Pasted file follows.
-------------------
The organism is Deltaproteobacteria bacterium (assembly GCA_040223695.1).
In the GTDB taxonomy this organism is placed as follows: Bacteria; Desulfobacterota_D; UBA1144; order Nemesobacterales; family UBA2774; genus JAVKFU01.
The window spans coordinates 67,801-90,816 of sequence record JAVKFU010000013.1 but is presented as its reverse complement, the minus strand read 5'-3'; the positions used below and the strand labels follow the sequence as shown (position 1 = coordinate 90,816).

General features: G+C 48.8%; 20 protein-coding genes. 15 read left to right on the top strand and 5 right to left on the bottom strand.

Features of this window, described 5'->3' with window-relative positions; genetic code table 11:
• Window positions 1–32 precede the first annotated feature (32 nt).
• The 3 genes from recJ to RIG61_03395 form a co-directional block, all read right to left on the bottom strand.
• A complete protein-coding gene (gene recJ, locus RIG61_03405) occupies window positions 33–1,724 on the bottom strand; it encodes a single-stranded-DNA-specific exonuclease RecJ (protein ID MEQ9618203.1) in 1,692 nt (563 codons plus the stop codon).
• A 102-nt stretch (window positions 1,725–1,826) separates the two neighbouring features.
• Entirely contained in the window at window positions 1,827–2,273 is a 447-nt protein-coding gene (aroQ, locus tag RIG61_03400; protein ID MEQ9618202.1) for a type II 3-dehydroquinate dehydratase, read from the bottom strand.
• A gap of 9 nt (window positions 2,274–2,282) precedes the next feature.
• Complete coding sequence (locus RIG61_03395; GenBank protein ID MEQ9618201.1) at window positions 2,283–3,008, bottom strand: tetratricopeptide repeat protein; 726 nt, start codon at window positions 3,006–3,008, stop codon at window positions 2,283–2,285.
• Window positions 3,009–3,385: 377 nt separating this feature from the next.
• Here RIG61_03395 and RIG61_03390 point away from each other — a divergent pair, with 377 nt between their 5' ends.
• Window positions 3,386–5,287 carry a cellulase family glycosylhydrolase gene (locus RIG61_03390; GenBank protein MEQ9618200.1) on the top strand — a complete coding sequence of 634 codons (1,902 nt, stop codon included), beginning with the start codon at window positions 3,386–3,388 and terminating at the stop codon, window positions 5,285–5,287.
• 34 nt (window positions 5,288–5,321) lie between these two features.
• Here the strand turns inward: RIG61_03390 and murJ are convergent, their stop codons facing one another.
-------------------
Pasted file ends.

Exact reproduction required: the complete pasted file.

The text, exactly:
The organism is Deltaproteobacteria bacterium (assembly GCA_040223695.1).
In the GTDB taxonomy this organism is placed as follows: Bacteria; Desulfobacterota_D; UBA1144; order Nemesobacterales; family UBA2774; genus JAVKFU01.
The window spans coordinates 67,801-90,816 of sequence record JAVKFU010000013.1 but is presented as its reverse complement, the minus strand read 5'-3'; the positions used below and the strand labels follow the sequence as shown (position 1 = coordinate 90,816).

General features: G+C 48.8%; 20 protein-coding genes. 15 read left to right on the top strand and 5 right to left on the bottom strand.

Features of this window, described 5'->3' with window-relative positions; genetic code table 11:
• Window positions 1–32 precede the first annotated feature (32 nt).
• The 3 genes from recJ to RIG61_03395 form a co-directional block, all read right to left on the bottom strand.
• A complete protein-coding gene (gene recJ, locus RIG61_03405) occupies window positions 33–1,724 on the bottom strand; it encodes a single-stranded-DNA-specific exonuclease RecJ (protein ID MEQ9618203.1) in 1,692 nt (563 codons plus the stop codon).
• A 102-nt stretch (window positions 1,725–1,826) separates the two neighbouring features.
• Entirely contained in the window at window positions 1,827–2,273 is a 447-nt protein-coding gene (aroQ, locus tag RIG61_03400; protein ID MEQ9618202.1) for a type II 3-dehydroquinate dehydratase, read from the bottom strand.
• A gap of 9 nt (window positions 2,274–2,282) precedes the next feature.
• Complete coding sequence (locus RIG61_03395; GenBank protein ID MEQ9618201.1) at window positions 2,283–3,008, bottom strand: tetratricopeptide repeat protein; 726 nt, start codon at window positions 3,006–3,008, stop codon at window positions 2,283–2,285.
• Window positions 3,009–3,385: 377 nt separating this feature from the next.
• Here RIG61_03395 and RIG61_03390 point away from each other — a divergent pair, with 377 nt between their 5' ends.
• Window positions 3,386–5,287 carry a cellulase family glycosylhydrolase gene (locus RIG61_03390; GenBank protein MEQ9618200.1) on the top strand — a complete coding sequence of 634 codons (1,902 nt, stop codon included), beginning with the start codon at window positions 3,386–3,388 and terminating at the stop codon, window positions 5,285–5,287.
• 34 nt (window positions 5,288–5,321) lie between these two features.
• Here the strand turns inward: RIG61_03390 and murJ are convergent, their stop codons facing one another.